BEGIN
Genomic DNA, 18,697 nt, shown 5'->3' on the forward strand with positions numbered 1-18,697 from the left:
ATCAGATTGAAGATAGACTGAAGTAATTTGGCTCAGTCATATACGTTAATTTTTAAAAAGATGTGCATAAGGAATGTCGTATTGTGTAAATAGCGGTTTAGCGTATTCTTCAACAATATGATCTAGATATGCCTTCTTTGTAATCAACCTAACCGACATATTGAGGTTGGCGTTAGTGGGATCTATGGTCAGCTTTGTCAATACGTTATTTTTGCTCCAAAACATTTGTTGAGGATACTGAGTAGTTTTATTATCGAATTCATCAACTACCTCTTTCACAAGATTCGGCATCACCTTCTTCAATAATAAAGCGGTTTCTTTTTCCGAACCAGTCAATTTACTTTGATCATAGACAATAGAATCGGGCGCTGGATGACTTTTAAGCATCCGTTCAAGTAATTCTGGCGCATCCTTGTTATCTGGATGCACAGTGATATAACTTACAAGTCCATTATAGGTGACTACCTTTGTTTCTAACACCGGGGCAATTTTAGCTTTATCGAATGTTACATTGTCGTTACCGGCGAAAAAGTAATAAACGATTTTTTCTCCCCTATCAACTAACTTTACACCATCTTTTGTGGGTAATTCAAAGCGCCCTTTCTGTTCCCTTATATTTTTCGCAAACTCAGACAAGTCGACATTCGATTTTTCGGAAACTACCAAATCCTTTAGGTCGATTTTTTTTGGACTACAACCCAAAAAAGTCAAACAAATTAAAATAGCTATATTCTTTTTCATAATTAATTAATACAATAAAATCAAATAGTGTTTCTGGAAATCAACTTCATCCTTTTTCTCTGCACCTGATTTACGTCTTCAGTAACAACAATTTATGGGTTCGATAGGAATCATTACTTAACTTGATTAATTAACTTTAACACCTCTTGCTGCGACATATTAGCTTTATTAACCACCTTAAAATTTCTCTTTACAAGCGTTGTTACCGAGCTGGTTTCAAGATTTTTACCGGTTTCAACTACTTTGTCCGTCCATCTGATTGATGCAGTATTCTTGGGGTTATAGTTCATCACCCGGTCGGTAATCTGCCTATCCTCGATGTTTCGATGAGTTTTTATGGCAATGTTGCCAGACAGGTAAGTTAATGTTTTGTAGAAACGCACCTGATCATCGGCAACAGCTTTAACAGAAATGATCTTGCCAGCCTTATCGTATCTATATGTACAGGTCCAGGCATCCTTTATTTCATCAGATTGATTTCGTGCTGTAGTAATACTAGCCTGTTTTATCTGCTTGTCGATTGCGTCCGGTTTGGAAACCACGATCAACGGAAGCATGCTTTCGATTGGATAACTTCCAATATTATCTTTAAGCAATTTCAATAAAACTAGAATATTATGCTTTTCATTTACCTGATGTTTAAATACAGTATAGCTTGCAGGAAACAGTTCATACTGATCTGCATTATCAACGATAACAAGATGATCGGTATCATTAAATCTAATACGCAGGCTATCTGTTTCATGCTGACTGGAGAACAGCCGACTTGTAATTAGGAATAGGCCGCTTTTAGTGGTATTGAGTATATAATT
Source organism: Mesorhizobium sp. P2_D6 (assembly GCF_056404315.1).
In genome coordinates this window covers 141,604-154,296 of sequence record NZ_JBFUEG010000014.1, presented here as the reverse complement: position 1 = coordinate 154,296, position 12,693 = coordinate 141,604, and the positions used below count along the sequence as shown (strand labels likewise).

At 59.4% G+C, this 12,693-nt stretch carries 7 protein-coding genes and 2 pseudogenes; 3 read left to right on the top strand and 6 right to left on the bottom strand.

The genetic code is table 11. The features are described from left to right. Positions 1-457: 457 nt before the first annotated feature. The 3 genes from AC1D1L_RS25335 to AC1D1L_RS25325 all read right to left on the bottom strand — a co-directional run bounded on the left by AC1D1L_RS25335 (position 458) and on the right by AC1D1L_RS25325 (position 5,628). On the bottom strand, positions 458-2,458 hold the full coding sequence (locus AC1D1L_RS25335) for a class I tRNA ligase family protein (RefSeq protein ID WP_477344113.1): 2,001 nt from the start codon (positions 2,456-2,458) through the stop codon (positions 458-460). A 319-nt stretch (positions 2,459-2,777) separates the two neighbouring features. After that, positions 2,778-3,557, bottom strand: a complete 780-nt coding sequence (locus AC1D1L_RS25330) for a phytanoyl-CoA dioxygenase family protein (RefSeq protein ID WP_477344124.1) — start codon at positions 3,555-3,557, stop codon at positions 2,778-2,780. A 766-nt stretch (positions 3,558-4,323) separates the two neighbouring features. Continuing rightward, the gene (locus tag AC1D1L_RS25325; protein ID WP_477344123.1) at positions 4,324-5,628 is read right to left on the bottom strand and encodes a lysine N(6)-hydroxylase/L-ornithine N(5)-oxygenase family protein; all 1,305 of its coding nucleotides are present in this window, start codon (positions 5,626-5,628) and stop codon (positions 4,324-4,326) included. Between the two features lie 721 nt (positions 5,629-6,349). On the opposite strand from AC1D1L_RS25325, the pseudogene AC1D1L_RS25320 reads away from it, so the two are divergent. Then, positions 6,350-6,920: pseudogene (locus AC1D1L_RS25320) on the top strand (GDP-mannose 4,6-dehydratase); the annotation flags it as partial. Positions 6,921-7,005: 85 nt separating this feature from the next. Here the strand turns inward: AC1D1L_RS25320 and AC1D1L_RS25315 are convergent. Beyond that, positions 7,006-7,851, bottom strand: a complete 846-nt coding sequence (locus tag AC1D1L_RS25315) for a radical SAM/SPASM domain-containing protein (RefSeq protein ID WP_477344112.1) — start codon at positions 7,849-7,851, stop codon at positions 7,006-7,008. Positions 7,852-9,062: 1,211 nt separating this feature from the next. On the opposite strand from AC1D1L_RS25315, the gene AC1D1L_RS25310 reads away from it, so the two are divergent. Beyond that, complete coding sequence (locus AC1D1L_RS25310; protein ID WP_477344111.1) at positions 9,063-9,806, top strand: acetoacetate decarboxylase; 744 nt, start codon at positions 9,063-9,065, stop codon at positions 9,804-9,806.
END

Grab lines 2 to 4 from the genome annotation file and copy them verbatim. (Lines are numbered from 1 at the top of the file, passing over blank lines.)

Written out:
ATCAGATTGAAGATAGACTGAAGTAATTTGGCTCAGTCATATACGTTAATTTTTAAAAAGATGTGCATAAGGAATGTCGTATTGTGTAAATAGCGGTTTAGCGTATTCTTCAACAATATGATCTAGATATGCCTTCTTTGTAATCAACCTAACCGACATATTGAGGTTGGCGTTAGTGGGATCTATGGTCAGCTTTGTCAATACGTTATTTTTGCTCCAAAACATTTGTTGAGGATACTGAGTAGTTTTATTATCGAATTCATCAACTACCTCTTTCACAAGATTCGGCATCACCTTCTTCAATAATAAAGCGGTTTCTTTTTCCGAACCAGTCAATTTACTTTGATCATAGACAATAGAATCGGGCGCTGGATGACTTTTAAGCATCCGTTCAAGTAATTCTGGCGCATCCTTGTTATCTGGATGCACAGTGATATAACTTACAAGTCCATTATAGGTGACTACCTTTGTTTCTAACACCGGGGCAATTTTAGCTTTATCGAATGTTACATTGTCGTTACCGGCGAAAAAGTAATAAACGATTTTTTCTCCCCTATCAACTAACTTTACACCATCTTTTGTGGGTAATTCAAAGCGCCCTTTCTGTTCCCTTATATTTTTCGCAAACTCAGACAAGTCGACATTCGATTTTTCGGAAACTACCAAATCCTTTAGGTCGATTTTTTTTGGACTACAACCCAAAAAAGTCAAACAAATTAAAATAGCTATATTCTTTTTCATAATTAATTAATACAATAAAATCAAATAGTGTTTCTGGAAATCAACTTCATCCTTTTTCTCTGCACCTGATTTACGTCTTCAGTAACAACAATTTATGGGTTCGATAGGAATCATTACTTAACTTGATTAATTAACTTTAACACCTCTTGCTGCGACATATTAGCTTTATTAACCACCTTAAAATTTCTCTTTACAAGCGTTGTTACCGAGCTGGTTTCAAGATTTTTACCGGTTTCAACTACTTTGTCCGTCCATCTGATTGATGCAGTATTCTTGGGGTTATAGTTCATCACCCGGTCGGTAATCTGCCTATCCTCGATGTTTCGATGAGTTTTTATGGCAATGTTGCCAGACAGGTAAGTTAATGTTTTGTAGAAACGCACCTGATCATCGGCAACAGCTTTAACAGAAATGATCTTGCCAGCCTTATCGTATCTATATGTACAGGTCCAGGCATCCTTTATTTCATCAGATTGATTTCGTGCTGTAGTAATACTAGCCTGTTTTATCTGCTTGTCGATTGCGTCCGGTTTGGAAACCACGATCAACGGAAGCATGCTTTCGATTGGATAACTTCCAATATTATCTTTAAGCAATTTCAATAAAACTAGAATATTATGCTTTTCATTTACCTGATGTTTAAATACAGTATAGCTTGCAGGAAACAGTTCATACTGATCTGCATTATCAACGATAACAAGATGATCGGTATCATTAAATCTAATACGCAGGCTATCTGTTTCATGCTGACTGGAGAACAGCCGACTTGTAATTAGGAATAGGCCGCTTTTAGTGGTATTGAGTATATAATT
Source organism: Mesorhizobium sp. P2_D6 (assembly GCF_056404315.1).
In genome coordinates this window covers 141,604-154,296 of sequence record NZ_JBFUEG010000014.1, presented here as the reverse complement: position 1 = coordinate 154,296, position 12,693 = coordinate 141,604, and the positions used below count along the sequence as shown (strand labels likewise).